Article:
ATD Blog

Engagement in Nurse Onboarding: Is It Possible?

Wednesday, March 27, 2019

Nursing is a profession that’s been around since the beginning of time. Strong-minded healthcare providers have been treating the sick for centuries through war, famine, and epidemics. Nurses were the ones who had to deal with the real-life implications of living in a cruel, often unfair world. The industry of healthcare has come a long way since then.

Nursing Then and Now_UHS.jpg

©University Health System

Do you remember your first job? Both anxiety and excitement filled you as you walked in—Will they like me? Will I be able to do the job? Will my co-workers welcome me and help me learn about our company? Depending on the size of the company you joined, you more than likely participated in a new employee orientation. You were probably provided information on working hours, performance standards, benefits, and so forth, or had a “death by PowerPoint” experience. Do you remember it? Would you describe it as impactful or engaging?

In the early 2000s, the term “onboarding” was being used in many corporate industries. Healthcare was paying attention and knew it was important; but with so many regulatory agencies dictating what must be included in nursing orientation, the need for compliance training was paramount.

In today’s competitive healthcare market, nurses can work at any organization and in any city they choose. Couple that with the challenge to recruit, hire, and retain nurses, and you have your work cut out for you. In a report brief, Millennial Nurses Are Headed for the Exit. Here’s How to Stop Them, overall bedside RN turnover rose steadily from 2009 to 2015, landing at just under 12 percent in 2016. Of particular concern: One-quarter of nurses who left their facility in 2016 had less than a year of tenure. Many of those departing nurses are younger than 35, an age group that comprises nearly one-third of the nursing workforce.


In the Survey of Millennial Nurses: A Dynamic Influence on the Profession report, Millennials have distinct expectations about what constitutes a good working environment and how that can positively affect patient care. Among these expectations are professional development opportunities, transparent quality measures, a positive culture, and earnestly supportive leadership.

Knowing that our onboarding program was falling short of our new nurses’ expectations and was being reflected in post-course surveys, the talent development team went to work. They pulled together stakeholders over the course of a year to revamp the program to what it is today—an onboarding program that incorporates culture, connection, and commitment while meeting our compliance requirements. It is engaging and relevant.

Consider this:

  • O.C. Tanner reports 69 percent of employees with a great onboarding experience are likely to stay with their employer for at least three years.
  • Research indicates positive experiences in classroom nursing onboarding programs show a strong correlation to increased retention.

Unfortunately, most nursing orientation programs are presenter-centered, lecture-driven, and lack engagement and connection. As a talent development professional and nurse for 35 years, I have experienced this; and as much as I hate to admit it, have been the process owner and facilitator of a lackluster nursing orientation. Like most other technical trainers, I accepted the premise that this was the only way to deliver clinical content. It doesn’t have to be this way—we know more now!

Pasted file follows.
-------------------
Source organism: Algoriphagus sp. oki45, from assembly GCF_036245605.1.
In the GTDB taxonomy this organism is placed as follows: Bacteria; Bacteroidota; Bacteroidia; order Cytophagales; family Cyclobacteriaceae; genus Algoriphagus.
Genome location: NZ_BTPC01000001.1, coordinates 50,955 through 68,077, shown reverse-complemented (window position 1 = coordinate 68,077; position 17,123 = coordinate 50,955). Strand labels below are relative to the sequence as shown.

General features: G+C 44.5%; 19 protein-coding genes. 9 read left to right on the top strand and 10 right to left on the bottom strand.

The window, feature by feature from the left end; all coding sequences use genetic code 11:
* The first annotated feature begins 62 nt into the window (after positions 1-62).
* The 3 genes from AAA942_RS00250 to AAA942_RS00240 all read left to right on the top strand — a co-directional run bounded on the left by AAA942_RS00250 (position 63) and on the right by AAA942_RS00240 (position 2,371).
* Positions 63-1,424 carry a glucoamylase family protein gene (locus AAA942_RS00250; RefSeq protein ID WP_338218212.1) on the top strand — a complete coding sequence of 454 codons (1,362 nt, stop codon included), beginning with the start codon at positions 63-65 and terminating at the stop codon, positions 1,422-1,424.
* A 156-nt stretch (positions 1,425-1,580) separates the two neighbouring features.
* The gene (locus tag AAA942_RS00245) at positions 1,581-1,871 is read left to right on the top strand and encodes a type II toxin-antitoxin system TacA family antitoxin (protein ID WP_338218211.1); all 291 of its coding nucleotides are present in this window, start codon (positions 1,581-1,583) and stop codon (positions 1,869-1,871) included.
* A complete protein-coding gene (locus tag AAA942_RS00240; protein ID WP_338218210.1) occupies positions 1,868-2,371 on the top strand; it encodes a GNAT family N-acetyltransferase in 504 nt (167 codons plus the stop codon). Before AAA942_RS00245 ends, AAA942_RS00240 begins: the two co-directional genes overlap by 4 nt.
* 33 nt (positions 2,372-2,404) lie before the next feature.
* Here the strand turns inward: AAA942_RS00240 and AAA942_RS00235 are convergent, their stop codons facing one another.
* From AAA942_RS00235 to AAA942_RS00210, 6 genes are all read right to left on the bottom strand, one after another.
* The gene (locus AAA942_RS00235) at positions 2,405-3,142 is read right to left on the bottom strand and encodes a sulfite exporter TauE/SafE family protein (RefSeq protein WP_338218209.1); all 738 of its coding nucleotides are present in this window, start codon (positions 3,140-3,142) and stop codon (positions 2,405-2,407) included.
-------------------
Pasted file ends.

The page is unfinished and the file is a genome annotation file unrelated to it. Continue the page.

There is a plethora of research to be found on the importance and impact of onboarding. As talent development professionals, it is our responsibility to challenge the status quo and look at nurse onboarding through a new lens to achieve our organization’s goals.

To discuss this challenge, join us at ATD 2019 for the session, Nursing Onboarding Redesign: Watch Your Program Evaluation Measures Skyrocket! Discover how a nationally recognized academic health system implemented a learner-centric nurse onboarding program by incorporating creative solutions and industry best practices. You will learn actionable strategies to implement immediately that will impact your nursing engagement, increase retention numbers, and improve your program evaluation measures!

About the Author

Pamela is a clinical learning consultant with the Center for Learning Excellence. For over 25 years, she has designed and delivered clinical and non-clinical training programs to employees. Pamela received a Bachelor of Science in Nursing from Niagara University and a Master of Science Degree in Psychiatric/Mental Health Nursing from the Medical College of Virginia/Virginia Commonwealth University. She is an ATD Certified Master Trainer and nationally certified by the American Nurses Credentialing Center in Nursing Professional Development. Pamela also serves as adjunct faculty to two schools of nursing and currently teaches a critical care clinical rotation.

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Very good article! Quick question and interested in your thoughts. Engagement in Nurse Onboarding is very important no doubt but what about ongoing engagement, post onboarding. Any thoughts on how effective is continuous and proactive engagement throughout their career
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Well done!
Thank you so much, Jacque!
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Such a fascinating article, by a very knowledgeable author!
Your positive feedback is so very much appreciated, Tracey!
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